Belgium ban on Saddam sculpture

A sculpture of a tied-up Saddam Hussein floating in a water tank has been banned by a Belgian mayor because it was deemed too controversial, says an official.

    The work depicts Saddam in underpants with his hands tied

    The sculpture by Czech artist David Cerny was to be displayed in the coastal town of Middelkerke during the Beaufort 2006 arts festival starting on 1 April.

    But Mayor Michel Landuyt banned display of the scuplture within the town limits fearing the reaction. 

    He said his decision was taken well before the eruption of a row over cartoons of the Prophet Mohammed first published in Denmark, which has escalated into violent demonstrations in a number of countries.

    "This work could shock people, not only from around here but tourists and potentially people of another faith, in particular Muslims," he told AFP. 

    Leo Coulier, secretary of the Middelkerke town hall, described the scupture as "controversial" and "potentially explosive".

    The sculpture, named "Shark", depicts Saddam Hussein in underpants with his hands tied behind his back in a shark-like pose.

    The piece apparently refers to a famous work by the British artist Damien Hirst, whose tiger shark in a glass tank of formaldehyde was nominated in 1991 for the Turner Prize, one of the most prestigious European art awards.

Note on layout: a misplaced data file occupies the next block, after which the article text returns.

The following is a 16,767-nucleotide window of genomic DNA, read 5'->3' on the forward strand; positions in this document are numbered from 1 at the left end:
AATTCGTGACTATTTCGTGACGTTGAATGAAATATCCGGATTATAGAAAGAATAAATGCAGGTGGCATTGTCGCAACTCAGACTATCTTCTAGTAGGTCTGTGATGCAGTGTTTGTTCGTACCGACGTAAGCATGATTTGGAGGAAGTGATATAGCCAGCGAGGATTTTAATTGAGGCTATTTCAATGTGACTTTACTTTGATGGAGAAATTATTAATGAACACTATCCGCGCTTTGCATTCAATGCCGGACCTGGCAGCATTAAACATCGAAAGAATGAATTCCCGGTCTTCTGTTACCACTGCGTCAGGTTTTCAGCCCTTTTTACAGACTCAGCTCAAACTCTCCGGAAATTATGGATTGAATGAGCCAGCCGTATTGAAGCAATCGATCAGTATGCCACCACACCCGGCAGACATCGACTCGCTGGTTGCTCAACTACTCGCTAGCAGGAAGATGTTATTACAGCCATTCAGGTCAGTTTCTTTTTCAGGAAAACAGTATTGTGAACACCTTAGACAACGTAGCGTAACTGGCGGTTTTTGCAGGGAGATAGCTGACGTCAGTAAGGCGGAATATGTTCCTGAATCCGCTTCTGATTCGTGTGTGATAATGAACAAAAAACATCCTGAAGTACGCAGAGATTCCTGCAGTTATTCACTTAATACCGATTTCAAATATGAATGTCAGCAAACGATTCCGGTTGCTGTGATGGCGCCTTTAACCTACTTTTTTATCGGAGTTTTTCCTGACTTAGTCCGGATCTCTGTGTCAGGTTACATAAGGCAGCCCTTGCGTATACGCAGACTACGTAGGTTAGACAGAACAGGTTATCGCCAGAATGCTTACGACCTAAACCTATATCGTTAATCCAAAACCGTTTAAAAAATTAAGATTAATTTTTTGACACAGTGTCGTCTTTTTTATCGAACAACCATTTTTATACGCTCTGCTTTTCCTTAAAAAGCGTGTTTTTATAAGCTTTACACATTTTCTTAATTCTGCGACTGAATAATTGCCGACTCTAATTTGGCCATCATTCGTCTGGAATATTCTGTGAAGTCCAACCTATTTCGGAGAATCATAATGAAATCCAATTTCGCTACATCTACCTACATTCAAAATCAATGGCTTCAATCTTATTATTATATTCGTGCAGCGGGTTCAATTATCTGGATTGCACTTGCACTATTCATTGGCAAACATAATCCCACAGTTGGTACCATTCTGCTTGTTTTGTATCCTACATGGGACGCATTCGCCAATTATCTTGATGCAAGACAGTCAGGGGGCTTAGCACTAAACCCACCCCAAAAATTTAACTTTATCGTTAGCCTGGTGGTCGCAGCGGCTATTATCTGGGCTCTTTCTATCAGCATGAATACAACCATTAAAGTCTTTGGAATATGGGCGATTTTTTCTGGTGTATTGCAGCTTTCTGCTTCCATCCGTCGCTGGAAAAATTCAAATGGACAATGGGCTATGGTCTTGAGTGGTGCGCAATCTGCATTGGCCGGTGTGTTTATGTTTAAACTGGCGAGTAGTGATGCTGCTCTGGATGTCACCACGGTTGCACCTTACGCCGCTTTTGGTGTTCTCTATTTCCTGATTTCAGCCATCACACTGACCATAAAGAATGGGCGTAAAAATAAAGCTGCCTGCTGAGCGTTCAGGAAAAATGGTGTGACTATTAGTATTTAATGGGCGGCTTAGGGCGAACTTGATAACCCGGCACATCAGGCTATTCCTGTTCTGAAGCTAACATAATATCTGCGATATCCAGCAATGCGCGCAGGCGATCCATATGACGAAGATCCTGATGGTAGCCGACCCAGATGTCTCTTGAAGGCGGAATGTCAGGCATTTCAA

The sculpture will now be exhibited in the Museum of Modern Art in the coastal city of Oostende, which plans to put it on display in April, a museum official said.

    SOURCE: Agencies


    YOU MIGHT ALSO LIKE

    Interactive: Coding like a girl

    Interactive: Coding like a girl

    What obstacles do young women in technology have to overcome to achieve their dreams? Play this retro game to find out.

    Heron Gate mass eviction: 'We never expected this in Canada'

    Hundreds face mass eviction in Canada's capital

    About 150 homes in one of Ottawa's most diverse and affordable communities are expected to be torn down in coming months

    I remember the day … I designed the Nigerian flag

    I remember the day … I designed the Nigerian flag

    In 1959, a year before Nigeria's independence, a 23-year-old student helped colour the country's identity.